Written by: Dave Cantrell
A few crucial, months-old releases that slipped down behind the desk, so to speak, all from the none-more-essential label Bureau B. Normally we might let them remain in those dark office shadows because, y’know, new releases from that long ago may as well be from the last century in the exclusively NOW! myopia that rules this music review game, but these four albums by these three aggregations demanded to be brought out into the shimmering fluorescent light. One’s a Neue Deutsch Welle legend, one’s provenance reaches back to the halcyon early 70’s when everything that came down the autobahn astonished beyond reason, and one brings with them lengthy experimental artists’ bona fides that are, frankly, a bit intimidating. Would have seemed an unforgivable sin to both the artists and our readers alike to let them languish, so, better late than a never for which we’d never be able to properly atone.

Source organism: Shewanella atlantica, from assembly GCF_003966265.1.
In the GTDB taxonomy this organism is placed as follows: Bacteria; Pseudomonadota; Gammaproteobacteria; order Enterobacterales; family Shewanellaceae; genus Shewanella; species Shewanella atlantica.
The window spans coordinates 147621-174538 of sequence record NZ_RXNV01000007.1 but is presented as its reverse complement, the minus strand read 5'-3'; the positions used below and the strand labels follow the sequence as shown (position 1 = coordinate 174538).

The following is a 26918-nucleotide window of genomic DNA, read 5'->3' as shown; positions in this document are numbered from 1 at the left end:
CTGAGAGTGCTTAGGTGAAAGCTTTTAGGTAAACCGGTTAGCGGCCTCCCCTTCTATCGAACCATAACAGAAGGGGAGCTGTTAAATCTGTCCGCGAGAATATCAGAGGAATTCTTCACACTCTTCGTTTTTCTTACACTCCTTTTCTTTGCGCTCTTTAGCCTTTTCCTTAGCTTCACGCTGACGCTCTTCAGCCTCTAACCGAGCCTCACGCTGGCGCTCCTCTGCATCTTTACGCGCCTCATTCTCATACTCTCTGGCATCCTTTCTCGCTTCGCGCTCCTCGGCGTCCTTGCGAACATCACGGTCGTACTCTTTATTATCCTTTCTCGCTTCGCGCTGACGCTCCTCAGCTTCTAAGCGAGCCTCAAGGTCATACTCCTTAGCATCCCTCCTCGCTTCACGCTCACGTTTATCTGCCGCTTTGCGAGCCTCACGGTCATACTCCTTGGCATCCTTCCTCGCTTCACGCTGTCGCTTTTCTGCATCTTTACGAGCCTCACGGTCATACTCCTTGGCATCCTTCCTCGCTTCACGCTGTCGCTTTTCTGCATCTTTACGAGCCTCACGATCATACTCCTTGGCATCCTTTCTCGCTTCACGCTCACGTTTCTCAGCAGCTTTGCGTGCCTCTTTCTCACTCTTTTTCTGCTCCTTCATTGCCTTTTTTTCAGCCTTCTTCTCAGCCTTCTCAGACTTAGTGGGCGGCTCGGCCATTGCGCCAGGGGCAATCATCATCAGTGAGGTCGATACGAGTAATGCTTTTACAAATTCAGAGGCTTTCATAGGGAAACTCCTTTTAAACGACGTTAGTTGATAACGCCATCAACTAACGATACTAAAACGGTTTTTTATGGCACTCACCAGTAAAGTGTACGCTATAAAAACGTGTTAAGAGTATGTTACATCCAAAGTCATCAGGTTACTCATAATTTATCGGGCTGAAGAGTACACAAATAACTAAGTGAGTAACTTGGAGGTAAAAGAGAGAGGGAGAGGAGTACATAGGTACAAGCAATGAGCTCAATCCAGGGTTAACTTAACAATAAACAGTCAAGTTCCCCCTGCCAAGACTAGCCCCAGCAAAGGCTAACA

Too much slips by. Like any of us in this music scribbling game, the deluge of promising releases flooding over the transom leaves me swimming upstream against a torrent, hoping despite all odds for a level of reasonable, balanced reviewer’s triage as this promising new songwriter and that intriguing new-to-me band go rushing past in an aqueous blur, my at-best glancing listens blending into a diminishing white noise of shredded memory and fatigue. Diminished time and waning energy, with a sad inevitability, defeat your finest intentions, and your efforts however Herculean are rendered Sisyphean.
But then in your desk-obscuring piles you discover an album – or, in this case, albums – that catch your eye, shiny snags gleaming at the bottom of that stream that you just can’t let get away. Thus do I return to this cluster of recordings issued by the ever astute, Hamburg-based Bureau B label last summer. While each evince an unmistakable Germanness, the three bands representing here cover a kind of ür-textual topo map of the country’s late 20th c. musical terrain.